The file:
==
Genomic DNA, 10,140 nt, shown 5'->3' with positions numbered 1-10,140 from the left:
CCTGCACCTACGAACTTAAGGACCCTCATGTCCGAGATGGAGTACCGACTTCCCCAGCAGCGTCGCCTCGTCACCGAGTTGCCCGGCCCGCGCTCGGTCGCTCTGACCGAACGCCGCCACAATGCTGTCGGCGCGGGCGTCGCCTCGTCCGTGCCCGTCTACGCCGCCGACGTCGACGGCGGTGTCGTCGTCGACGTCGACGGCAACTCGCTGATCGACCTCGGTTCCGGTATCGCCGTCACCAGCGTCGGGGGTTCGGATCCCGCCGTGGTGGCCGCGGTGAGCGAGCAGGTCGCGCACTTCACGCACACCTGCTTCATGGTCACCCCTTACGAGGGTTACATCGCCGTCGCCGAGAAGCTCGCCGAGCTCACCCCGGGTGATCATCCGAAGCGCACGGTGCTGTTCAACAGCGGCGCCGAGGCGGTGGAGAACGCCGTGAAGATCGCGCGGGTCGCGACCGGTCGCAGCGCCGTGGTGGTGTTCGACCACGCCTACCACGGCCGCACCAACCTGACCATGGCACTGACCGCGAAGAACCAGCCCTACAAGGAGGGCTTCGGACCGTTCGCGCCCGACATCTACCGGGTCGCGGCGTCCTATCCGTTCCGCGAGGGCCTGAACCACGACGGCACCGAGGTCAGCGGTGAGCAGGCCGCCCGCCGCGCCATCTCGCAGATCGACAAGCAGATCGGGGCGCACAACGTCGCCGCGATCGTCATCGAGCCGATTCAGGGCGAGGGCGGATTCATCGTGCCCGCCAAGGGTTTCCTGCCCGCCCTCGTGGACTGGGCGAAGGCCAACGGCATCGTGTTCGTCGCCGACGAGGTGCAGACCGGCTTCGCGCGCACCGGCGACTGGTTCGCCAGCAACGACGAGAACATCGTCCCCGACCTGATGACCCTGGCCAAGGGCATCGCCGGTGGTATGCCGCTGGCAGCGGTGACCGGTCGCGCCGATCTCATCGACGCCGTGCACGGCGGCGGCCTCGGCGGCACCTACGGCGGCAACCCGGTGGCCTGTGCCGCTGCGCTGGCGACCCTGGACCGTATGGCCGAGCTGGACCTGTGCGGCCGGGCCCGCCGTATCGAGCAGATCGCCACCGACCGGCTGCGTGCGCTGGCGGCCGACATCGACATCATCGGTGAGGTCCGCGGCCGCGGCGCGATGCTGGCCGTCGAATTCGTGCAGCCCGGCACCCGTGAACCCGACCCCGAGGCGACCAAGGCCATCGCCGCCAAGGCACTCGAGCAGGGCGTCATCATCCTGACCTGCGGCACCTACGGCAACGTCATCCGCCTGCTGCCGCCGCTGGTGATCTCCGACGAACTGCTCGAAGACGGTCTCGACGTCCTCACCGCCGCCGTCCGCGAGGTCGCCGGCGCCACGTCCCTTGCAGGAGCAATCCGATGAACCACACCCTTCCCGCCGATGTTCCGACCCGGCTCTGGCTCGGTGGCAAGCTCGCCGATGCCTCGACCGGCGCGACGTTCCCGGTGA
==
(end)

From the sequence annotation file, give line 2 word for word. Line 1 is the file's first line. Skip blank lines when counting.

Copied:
CCTGCACCTACGAACTTAAGGACCCTCATGTCCGAGATGGAGTACCGACTTCCCCAGCAGCGTCGCCTCGTCACCGAGTTGCCCGGCCCGCGCTCGGTCGCTCTGACCGAACGCCGCCACAATGCTGTCGGCGCGGGCGTCGCCTCGTCCGTGCCCGTCTACGCCGCCGACGTCGACGGCGGTGTCGTCGTCGACGTCGACGGCAACTCGCTGATCGACCTCGGTTCCGGTATCGCCGTCACCAGCGTCGGGGGTTCGGATCCCGCCGTGGTGGCCGCGGTGAGCGAGCAGGTCGCGCACTTCACGCACACCTGCTTCATGGTCACCCCTTACGAGGGTTACATCGCCGTCGCCGAGAAGCTCGCCGAGCTCACCCCGGGTGATCATCCGAAGCGCACGGTGCTGTTCAACAGCGGCGCCGAGGCGGTGGAGAACGCCGTGAAGATCGCGCGGGTCGCGACCGGTCGCAGCGCCGTGGTGGTGTTCGACCACGCCTACCACGGCCGCACCAACCTGACCATGGCACTGACCGCGAAGAACCAGCCCTACAAGGAGGGCTTCGGACCGTTCGCGCCCGACATCTACCGGGTCGCGGCGTCCTATCCGTTCCGCGAGGGCCTGAACCACGACGGCACCGAGGTCAGCGGTGAGCAGGCCGCCCGCCGCGCCATCTCGCAGATCGACAAGCAGATCGGGGCGCACAACGTCGCCGCGATCGTCATCGAGCCGATTCAGGGCGAGGGCGGATTCATCGTGCCCGCCAAGGGTTTCCTGCCCGCCCTCGTGGACTGGGCGAAGGCCAACGGCATCGTGTTCGTCGCCGACGAGGTGCAGACCGGCTTCGCGCGCACCGGCGACTGGTTCGCCAGCAACGACGAGAACATCGTCCCCGACCTGATGACCCTGGCCAAGGGCATCGCCGGTGGTATGCCGCTGGCAGCGGTGACCGGTCGCGCCGATCTCATCGACGCCGTGCACGGCGGCGGCCTCGGCGGCACCTACGGCGGCAACCCGGTGGCCTGTGCCGCTGCGCTGGCGACCCTGGACCGTATGGCCGAGCTGGACCTGTGCGGCCGGGCCCGCCGTATCGAGCAGATCGCCACCGACCGGCTGCGTGCGCTGGCGGCCGACATCGACATCATCGGTGAGGTCCGCGGCCGCGGCGCGATGCTGGCCGTCGAATTCGTGCAGCCCGGCACCCGTGAACCCGACCCCGAGGCGACCAAGGCCATCGCCGCCAAGGCACTCGAGCAGGGCGTCATCATCCTGACCTGCGGCACCTACGGCAACGTCATCCGCCTGCTGCCGCCGCTGGTGATCTCCGACGAACTGCTCGAAGACGGTCTCGACGTCCTCACCGCCGCCGTCCGCGAGGTCGCCGGCGCCACGTCCCTTGCAGGAGCAATCCGATGAACCACACCCTTCCCGCCGATGTTCCGACCCGGCTCTGGCTCGGTGGCAAGCTCGCCGATGCCTCGACCGGCGCGACGTTCCCGGTGA